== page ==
the interface allows the user to verify if the
command was effectively recognized and executed.
Then, the implemented solution must allow a narrow
link between the voice commands and the graphical
interface objects that execute similar actions. These
graphic objects will give the user a feedback through
reactions in the graphical interface. In Figure 1, for
instance, the user could start up an action directly in
the lowest Menu level (“Save As”) without being
necessary to pronounce the command that refer to
the highest level (“File”), in an “action + object”
style. However, the interface reaction would show
the user that the command was recognized with the
same resulting visual representation of an action
with the mouse according to the Menu hierarchy.
Thus, different input interactions (voice, mouse and
keyboard) to the same task performance (a Menu
option choice) must generate identical interface
The process of including voice in graphical
interfaces proposed here, are beyond the simple
voice rules association of the interface graphical
elements. This process intends to solve the problems
listed in section 2 and is based on the following
1. To indentify the use case associated to the
graphical interface as a whole or a part of it (i.e.
a module, a component etc.);
2. For each use case identified, to define the
interface actions and components that are part
of it;
3. To define the grammar rules that associate voice
commands to graphical components;
4. To create a file (XML) that defines the
pronunciation hierarchy from defined grammar
commands, if necessary;
5. To define the parameters associated to the voice
commands, if necessary;
6. To identify the situations of the activation and
deactivation of the grammar rules for each use
7. To implement a method that produce the visual
feedback associated to the execution of the
voice commands in the interface.
The use cases from phase 1 allows the
identification of tasks to be executed with the
interface and the adequate functions to the voice
interaction. The action definition and the grammar
associated with voice interaction can be done in a
general way to any interface component and
independent of the adopted interaction paradigm.
The grammar rules define, consequently, the words
or sentences (tokens) that should be accepted by the
Another important point is the specification of a
precedence hierarchy between the voice commands.
This hierarchy avoid the user from pronouncing any
voice rule defined in a grammar in any order. This
approach has direct impact in the recognition system
performance. Furthermore, the hierarchy relates in a
clear way “what is possible to say now” (voice
interface) at the moment and “what is possible to do
now” (graphical interface), keeping the user
informed on the result of his/her interactions through
a visual interface feedback. It means that enabling
(disabling) a graphical component related to it and
Once there is any treatment related to the
complementary and simultaneous multimodal
commands to the grammar rules (e.g. voice and
mouse use to zoom part of a digital image), it is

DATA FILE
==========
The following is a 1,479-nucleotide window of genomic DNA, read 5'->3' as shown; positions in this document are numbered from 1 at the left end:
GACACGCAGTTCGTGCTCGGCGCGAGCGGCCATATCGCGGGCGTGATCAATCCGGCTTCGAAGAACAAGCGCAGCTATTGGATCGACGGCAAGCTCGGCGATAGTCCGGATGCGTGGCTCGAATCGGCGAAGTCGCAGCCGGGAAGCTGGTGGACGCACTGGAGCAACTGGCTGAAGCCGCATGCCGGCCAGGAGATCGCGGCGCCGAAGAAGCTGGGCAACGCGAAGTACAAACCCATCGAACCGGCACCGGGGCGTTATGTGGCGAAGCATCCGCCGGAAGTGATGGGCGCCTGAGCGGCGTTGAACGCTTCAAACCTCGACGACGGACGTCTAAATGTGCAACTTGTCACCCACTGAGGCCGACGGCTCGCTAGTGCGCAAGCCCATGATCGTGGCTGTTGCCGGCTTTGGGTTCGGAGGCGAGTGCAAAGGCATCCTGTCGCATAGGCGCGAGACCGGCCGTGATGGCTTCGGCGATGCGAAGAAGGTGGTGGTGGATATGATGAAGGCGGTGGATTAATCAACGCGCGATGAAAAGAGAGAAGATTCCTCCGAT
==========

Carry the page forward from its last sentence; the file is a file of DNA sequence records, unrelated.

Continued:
suggested to these commands to be identified and
modeled to the following way: L (location) – A
(action) – O (object) – P (parameters). The
“location” is given by the mouse position in this
case; “action” corresponds to the action of zooming;
“object” corresponds to the image and the
“parameters” to the complementary information
necessary to the action (how much the image must
be enlarged).
The steps 3, 4 and 5 are executed with help of a
environment called GRMMI (Grammar Rules for
MultiModal Interfaces). This environment supports
both voice grammars and hierarchies specification
and the execution of the multimodal application that
applies the specified grammars. The part of
environment related to the integration between what
was pronounced and the interface reactions is called
GRMMI engine. Hence, it is an intermediator
between voice and visual interfaces modes. GRMMI
engine is in charge of identifying the grammar rule
associated to the token (accepted word) pronounced
(uses the grammar rules), verifying if there is a
foreseeing precedence hierarchy for such token (it
uses the hierarchy file – XML) and then enable and
unable according to this hierarchy the adequate
grammar rules, as well as in maintaining the
harmony with the graphical objects. This means that
once enabled or disabled, the voice command, the
graphical object associated to it will also be enabled
or disabled, giving a visual response to the
application user.
The GRMMI engine offers many available
functions which can be used in applications with
graphical interfaces, as long they are created to the
grammar and XML files necessary to the definition
of the voice interface in steps 3 to 5 of the proposed
As an illustration of the proposed process, consider
the example of the interface from one of the
components of an interface for the annotation of
digital videos (player component) (Santos et. al.,
Two use cases are associated to this interface
component, as depicted in Figure 2:
(i) “watching video”
(ii) “describing video segment”.
Figure 2: Player component interface.
The related actions to these use cases are
described bellow: for the use case “watching video”,
the associated actions are the typical controls from a
VCR. The associated actions to the use case
“describing video segment” allows the splitting up
of the video at a time (begin and start) and the
description of the created segment (add region, add
1. To watch video: play, pause, stop, next,
forward, rewind and previous.
2. To describe video segment: start segment,
end segment, add region, add annotation.
Figure 3 illustrates the rules grammar for the
previous player component.
rammar player;
public <watch> = watch{watch};
public <describe> = describe{describe};
public <play> = play{play};
public <stop> = stop{stop};
public <pause> = pause {pause};